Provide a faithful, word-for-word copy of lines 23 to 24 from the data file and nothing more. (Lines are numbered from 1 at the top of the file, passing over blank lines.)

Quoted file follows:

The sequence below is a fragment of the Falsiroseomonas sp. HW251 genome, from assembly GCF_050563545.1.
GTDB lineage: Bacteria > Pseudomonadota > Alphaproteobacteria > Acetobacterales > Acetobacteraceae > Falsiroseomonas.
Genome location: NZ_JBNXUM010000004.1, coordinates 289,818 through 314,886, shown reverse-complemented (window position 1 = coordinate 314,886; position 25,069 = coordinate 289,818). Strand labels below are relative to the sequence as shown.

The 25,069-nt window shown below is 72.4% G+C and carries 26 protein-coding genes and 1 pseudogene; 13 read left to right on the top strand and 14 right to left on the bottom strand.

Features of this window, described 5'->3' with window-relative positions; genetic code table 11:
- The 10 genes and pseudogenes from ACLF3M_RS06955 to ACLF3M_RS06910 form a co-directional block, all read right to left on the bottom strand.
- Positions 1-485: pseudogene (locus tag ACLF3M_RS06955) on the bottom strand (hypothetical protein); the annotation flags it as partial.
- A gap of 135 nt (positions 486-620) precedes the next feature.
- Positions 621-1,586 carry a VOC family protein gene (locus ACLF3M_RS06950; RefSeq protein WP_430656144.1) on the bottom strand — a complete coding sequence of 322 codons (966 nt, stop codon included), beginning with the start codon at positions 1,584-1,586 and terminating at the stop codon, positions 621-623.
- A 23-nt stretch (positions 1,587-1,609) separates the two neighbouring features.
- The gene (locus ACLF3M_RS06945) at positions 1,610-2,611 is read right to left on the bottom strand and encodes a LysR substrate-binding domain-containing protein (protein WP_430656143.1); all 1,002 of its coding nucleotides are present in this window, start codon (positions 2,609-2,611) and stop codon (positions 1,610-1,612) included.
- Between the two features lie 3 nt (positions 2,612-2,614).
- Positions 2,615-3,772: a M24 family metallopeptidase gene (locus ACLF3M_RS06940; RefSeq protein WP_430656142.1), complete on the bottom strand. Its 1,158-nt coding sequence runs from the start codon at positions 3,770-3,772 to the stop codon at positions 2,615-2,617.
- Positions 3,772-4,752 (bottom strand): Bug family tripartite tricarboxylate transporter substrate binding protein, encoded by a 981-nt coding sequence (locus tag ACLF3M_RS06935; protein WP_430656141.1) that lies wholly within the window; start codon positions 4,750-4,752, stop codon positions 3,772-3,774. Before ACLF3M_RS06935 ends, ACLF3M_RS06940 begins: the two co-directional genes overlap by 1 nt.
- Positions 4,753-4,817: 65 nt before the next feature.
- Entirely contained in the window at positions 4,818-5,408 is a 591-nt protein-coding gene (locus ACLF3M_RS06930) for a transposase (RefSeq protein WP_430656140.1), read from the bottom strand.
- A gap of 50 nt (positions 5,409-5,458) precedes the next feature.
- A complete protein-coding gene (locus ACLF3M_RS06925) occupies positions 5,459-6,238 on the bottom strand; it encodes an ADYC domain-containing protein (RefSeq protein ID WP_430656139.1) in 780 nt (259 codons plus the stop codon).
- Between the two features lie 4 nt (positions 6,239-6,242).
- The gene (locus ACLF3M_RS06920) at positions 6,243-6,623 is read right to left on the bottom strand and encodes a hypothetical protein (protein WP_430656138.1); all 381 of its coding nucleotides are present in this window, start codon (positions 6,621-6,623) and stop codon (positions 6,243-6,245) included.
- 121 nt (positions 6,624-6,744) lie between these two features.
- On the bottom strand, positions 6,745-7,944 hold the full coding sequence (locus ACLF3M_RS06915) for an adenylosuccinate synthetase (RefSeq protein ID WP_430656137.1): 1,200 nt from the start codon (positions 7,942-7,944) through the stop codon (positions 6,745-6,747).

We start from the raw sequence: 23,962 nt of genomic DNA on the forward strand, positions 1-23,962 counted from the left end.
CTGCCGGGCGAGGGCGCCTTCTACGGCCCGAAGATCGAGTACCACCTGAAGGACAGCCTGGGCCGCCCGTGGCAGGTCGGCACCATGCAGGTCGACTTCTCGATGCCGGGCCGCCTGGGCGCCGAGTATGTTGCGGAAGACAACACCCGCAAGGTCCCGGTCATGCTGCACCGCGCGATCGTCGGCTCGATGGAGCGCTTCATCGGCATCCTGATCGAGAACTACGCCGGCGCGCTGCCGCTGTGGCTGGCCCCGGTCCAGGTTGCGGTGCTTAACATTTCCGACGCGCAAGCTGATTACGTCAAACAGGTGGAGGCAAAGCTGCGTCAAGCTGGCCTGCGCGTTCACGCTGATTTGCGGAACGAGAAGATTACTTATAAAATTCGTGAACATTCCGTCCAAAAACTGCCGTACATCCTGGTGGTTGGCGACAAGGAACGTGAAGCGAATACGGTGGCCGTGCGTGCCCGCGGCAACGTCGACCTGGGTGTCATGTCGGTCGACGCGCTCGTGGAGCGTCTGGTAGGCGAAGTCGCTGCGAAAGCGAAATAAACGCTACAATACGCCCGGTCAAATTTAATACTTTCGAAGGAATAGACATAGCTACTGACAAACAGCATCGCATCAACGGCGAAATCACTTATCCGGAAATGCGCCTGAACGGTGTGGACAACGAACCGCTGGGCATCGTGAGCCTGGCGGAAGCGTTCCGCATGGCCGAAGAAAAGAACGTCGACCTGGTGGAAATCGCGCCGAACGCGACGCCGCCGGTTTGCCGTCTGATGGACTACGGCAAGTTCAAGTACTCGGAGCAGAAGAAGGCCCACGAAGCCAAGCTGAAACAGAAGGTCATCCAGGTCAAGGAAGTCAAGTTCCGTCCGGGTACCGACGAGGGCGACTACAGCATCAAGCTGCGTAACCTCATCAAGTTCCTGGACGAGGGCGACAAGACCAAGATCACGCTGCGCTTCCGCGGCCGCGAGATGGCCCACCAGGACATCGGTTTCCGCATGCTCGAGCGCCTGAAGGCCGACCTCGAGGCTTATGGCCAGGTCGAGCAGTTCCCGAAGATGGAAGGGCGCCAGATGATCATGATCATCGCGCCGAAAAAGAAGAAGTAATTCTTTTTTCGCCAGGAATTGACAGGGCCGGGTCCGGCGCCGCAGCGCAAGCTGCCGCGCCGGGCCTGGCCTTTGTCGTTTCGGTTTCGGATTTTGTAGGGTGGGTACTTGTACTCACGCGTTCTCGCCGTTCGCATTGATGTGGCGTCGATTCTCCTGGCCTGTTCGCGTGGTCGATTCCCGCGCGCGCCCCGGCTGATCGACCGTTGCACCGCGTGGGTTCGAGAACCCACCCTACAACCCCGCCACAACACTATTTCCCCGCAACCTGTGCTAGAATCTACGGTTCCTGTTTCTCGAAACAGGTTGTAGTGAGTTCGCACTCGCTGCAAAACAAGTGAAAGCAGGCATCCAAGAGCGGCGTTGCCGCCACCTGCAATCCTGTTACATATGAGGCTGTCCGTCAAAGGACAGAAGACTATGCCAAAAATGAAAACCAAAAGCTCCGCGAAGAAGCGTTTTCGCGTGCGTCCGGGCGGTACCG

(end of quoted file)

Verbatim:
We start from the raw sequence: 23,962 nt of genomic DNA on the forward strand, positions 1-23,962 counted from the left end.
CTGCCGGGCGAGGGCGCCTTCTACGGCCCGAAGATCGAGTACCACCTGAAGGACAGCCTGGGCCGCCCGTGGCAGGTCGGCACCATGCAGGTCGACTTCTCGATGCCGGGCCGCCTGGGCGCCGAGTATGTTGCGGAAGACAACACCCGCAAGGTCCCGGTCATGCTGCACCGCGCGATCGTCGGCTCGATGGAGCGCTTCATCGGCATCCTGATCGAGAACTACGCCGGCGCGCTGCCGCTGTGGCTGGCCCCGGTCCAGGTTGCGGTGCTTAACATTTCCGACGCGCAAGCTGATTACGTCAAACAGGTGGAGGCAAAGCTGCGTCAAGCTGGCCTGCGCGTTCACGCTGATTTGCGGAACGAGAAGATTACTTATAAAATTCGTGAACATTCCGTCCAAAAACTGCCGTACATCCTGGTGGTTGGCGACAAGGAACGTGAAGCGAATACGGTGGCCGTGCGTGCCCGCGGCAACGTCGACCTGGGTGTCATGTCGGTCGACGCGCTCGTGGAGCGTCTGGTAGGCGAAGTCGCTGCGAAAGCGAAATAAACGCTACAATACGCCCGGTCAAATTTAATACTTTCGAAGGAATAGACATAGCTACTGACAAACAGCATCGCATCAACGGCGAAATCACTTATCCGGAAATGCGCCTGAACGGTGTGGACAACGAACCGCTGGGCATCGTGAGCCTGGCGGAAGCGTTCCGCATGGCCGAAGAAAAGAACGTCGACCTGGTGGAAATCGCGCCGAACGCGACGCCGCCGGTTTGCCGTCTGATGGACTACGGCAAGTTCAAGTACTCGGAGCAGAAGAAGGCCCACGAAGCCAAGCTGAAACAGAAGGTCATCCAGGTCAAGGAAGTCAAGTTCCGTCCGGGTACCGACGAGGGCGACTACAGCATCAAGCTGCGTAACCTCATCAAGTTCCTGGACGAGGGCGACAAGACCAAGATCACGCTGCGCTTCCGCGGCCGCGAGATGGCCCACCAGGACATCGGTTTCCGCATGCTCGAGCGCCTGAAGGCCGACCTCGAGGCTTATGGCCAGGTCGAGCAGTTCCCGAAGATGGAAGGGCGCCAGATGATCATGATCATCGCGCCGAAAAAGAAGAAGTAATTCTTTTTTCGCCAGGAATTGACAGGGCCGGGTCCGGCGCCGCAGCGCAAGCTGCCGCGCCGGGCCTGGCCTTTGTCGTTTCGGTTTCGGATTTTGTAGGGTGGGTACTTGTACTCACGCGTTCTCGCCGTTCGCATTGATGTGGCGTCGATTCTCCTGGCCTGTTCGCGTGGTCGATTCCCGCGCGCGCCCCGGCTGATCGACCGTTGCACCGCGTGGGTTCGAGAACCCACCCTACAACCCCGCCACAACACTATTTCCCCGCAACCTGTGCTAGAATCTACGGTTCCTGTTTCTCGAAACAGGTTGTAGTGAGTTCGCACTCGCTGCAAAACAAGTGAAAGCAGGCATCCAAGAGCGGCGTTGCCGCCACCTGCAATCCTGTTACATATGAGGCTGTCCGTCAAAGGACAGAAGACTATGCCAAAAATGAAAACCAAAAGCTCCGCGAAGAAGCGTTTTCGCGTGCGTCCGGGCGGTACCG